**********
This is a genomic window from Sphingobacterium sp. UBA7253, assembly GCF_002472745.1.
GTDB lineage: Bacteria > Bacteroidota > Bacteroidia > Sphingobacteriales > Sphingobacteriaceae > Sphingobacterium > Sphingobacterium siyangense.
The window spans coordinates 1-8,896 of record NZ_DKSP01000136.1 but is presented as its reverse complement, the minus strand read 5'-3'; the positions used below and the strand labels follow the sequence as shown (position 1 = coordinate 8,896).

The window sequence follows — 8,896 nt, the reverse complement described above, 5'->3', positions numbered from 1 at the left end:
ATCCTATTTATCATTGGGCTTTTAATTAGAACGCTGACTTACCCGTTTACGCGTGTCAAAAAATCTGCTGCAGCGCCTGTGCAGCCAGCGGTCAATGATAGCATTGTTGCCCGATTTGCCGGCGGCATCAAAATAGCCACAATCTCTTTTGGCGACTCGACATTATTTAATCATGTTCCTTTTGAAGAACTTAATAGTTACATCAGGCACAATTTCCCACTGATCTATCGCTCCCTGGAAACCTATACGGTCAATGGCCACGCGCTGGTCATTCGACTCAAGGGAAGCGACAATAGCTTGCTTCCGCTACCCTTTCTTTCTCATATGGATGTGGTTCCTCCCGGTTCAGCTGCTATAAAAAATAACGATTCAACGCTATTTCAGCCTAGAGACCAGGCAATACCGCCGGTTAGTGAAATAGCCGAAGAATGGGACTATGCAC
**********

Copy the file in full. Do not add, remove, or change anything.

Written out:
This is a genomic window from Sphingobacterium sp. UBA7253, assembly GCF_002472745.1.
GTDB lineage: Bacteria > Bacteroidota > Bacteroidia > Sphingobacteriales > Sphingobacteriaceae > Sphingobacterium > Sphingobacterium siyangense.
The window spans coordinates 1-8,896 of record NZ_DKSP01000136.1 but is presented as its reverse complement, the minus strand read 5'-3'; the positions used below and the strand labels follow the sequence as shown (position 1 = coordinate 8,896).

The window sequence follows — 8,896 nt, the reverse complement described above, 5'->3', positions numbered from 1 at the left end:
ATCCTATTTATCATTGGGCTTTTAATTAGAACGCTGACTTACCCGTTTACGCGTGTCAAAAAATCTGCTGCAGCGCCTGTGCAGCCAGCGGTCAATGATAGCATTGTTGCCCGATTTGCCGGCGGCATCAAAATAGCCACAATCTCTTTTGGCGACTCGACATTATTTAATCATGTTCCTTTTGAAGAACTTAATAGTTACATCAGGCACAATTTCCCACTGATCTATCGCTCCCTGGAAACCTATACGGTCAATGGCCACGCGCTGGTCATTCGACTCAAGGGAAGCGACAATAGCTTGCTTCCGCTACCCTTTCTTTCTCATATGGATGTGGTTCCTCCCGGTTCAGCTGCTATAAAAAATAACGATTCAACGCTATTTCAGCCTAGAGACCAGGCAATACCGCCGGTTAGTGAAATAGCCGAAGAATGGGACTATGCAC